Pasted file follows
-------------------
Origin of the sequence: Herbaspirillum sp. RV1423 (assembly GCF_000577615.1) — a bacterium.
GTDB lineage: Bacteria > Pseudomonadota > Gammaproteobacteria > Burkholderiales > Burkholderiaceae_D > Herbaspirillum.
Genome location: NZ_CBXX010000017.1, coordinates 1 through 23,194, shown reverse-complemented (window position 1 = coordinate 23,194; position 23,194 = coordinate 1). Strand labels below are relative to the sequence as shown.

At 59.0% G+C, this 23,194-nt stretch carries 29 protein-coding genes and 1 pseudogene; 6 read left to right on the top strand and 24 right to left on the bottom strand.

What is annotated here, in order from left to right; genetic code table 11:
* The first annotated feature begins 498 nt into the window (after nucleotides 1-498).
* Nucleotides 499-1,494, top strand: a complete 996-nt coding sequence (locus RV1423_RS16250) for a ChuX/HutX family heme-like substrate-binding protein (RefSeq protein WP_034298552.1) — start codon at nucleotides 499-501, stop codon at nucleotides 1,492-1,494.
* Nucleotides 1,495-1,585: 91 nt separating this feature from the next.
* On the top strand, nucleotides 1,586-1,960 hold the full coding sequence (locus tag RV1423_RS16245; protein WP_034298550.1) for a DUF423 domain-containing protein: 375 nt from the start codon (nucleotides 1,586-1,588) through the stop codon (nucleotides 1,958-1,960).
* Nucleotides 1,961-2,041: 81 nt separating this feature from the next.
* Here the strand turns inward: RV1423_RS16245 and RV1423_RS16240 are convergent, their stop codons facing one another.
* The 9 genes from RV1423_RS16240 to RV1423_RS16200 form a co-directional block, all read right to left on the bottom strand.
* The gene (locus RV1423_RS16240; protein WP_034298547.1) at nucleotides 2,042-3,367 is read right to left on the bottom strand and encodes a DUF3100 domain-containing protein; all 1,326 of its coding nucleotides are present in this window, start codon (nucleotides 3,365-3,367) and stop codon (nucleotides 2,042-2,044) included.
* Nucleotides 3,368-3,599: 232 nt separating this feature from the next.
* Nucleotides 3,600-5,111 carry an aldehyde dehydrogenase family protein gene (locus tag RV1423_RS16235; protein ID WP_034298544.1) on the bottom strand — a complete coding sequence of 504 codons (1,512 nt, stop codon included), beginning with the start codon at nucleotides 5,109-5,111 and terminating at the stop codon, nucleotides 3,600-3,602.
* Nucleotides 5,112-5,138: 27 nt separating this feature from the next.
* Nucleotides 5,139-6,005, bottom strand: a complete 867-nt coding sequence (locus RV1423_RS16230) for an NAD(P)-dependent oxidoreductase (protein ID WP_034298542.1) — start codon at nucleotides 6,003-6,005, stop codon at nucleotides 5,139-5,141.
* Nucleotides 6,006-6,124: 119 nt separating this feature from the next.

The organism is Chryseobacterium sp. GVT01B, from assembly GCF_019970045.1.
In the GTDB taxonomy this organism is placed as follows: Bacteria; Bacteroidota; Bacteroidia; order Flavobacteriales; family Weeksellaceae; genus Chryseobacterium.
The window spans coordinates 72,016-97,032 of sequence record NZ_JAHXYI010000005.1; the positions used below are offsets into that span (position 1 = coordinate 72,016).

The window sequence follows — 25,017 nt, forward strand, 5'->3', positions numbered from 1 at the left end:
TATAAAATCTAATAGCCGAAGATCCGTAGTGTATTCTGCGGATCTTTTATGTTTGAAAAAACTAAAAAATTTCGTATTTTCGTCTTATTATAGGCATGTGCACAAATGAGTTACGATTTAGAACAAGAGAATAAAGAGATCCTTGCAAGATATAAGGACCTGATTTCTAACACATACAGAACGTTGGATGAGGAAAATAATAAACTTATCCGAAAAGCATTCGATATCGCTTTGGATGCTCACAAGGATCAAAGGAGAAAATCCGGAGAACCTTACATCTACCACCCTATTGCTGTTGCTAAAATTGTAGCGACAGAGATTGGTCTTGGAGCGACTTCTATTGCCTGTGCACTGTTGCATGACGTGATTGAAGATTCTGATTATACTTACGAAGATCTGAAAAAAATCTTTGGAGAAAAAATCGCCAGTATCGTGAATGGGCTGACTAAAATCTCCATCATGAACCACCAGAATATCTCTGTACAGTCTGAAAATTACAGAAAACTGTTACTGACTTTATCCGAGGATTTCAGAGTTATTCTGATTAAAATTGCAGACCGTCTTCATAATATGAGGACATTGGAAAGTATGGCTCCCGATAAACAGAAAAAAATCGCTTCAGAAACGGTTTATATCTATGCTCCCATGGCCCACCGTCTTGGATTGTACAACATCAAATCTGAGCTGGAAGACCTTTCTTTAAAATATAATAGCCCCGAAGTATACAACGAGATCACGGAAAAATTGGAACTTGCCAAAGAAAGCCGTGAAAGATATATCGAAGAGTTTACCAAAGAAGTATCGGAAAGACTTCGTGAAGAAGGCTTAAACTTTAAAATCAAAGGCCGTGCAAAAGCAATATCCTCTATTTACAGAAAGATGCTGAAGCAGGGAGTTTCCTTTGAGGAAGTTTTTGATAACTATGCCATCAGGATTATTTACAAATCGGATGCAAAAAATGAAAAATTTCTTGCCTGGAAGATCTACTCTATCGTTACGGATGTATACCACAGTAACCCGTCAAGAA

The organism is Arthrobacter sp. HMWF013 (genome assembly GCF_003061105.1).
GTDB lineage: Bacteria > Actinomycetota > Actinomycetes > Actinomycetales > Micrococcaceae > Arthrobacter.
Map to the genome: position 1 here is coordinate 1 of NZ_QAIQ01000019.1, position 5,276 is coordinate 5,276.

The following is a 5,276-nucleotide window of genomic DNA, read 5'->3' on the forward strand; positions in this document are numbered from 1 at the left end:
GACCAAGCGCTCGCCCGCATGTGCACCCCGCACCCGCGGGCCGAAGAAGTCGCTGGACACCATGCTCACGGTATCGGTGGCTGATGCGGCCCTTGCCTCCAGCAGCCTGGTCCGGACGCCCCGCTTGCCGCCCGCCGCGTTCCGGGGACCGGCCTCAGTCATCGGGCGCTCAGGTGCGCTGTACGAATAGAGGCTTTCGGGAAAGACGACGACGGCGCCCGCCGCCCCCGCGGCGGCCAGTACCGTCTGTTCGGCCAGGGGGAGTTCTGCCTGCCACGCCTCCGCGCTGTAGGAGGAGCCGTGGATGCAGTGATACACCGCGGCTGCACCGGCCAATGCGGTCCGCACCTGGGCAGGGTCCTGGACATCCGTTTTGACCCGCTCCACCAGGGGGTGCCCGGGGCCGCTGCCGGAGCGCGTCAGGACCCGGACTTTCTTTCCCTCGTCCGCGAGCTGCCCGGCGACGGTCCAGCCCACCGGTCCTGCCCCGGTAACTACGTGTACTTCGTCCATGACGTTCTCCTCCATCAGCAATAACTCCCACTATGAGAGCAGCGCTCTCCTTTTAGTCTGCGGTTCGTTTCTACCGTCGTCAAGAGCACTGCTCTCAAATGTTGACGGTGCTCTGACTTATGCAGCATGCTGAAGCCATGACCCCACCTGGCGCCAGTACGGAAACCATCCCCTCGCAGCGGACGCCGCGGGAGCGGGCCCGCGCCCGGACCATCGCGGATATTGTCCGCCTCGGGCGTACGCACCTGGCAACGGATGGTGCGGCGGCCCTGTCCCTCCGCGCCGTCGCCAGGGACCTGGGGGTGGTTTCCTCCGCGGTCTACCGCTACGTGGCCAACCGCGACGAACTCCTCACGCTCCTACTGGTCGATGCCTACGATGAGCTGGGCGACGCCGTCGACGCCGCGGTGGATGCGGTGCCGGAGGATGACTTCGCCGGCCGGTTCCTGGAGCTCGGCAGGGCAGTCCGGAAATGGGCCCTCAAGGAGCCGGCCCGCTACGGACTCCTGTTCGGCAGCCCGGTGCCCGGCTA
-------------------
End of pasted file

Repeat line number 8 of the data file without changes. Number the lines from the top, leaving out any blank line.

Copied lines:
* Nucleotides 1,495-1,585: 91 nt separating this feature from the next.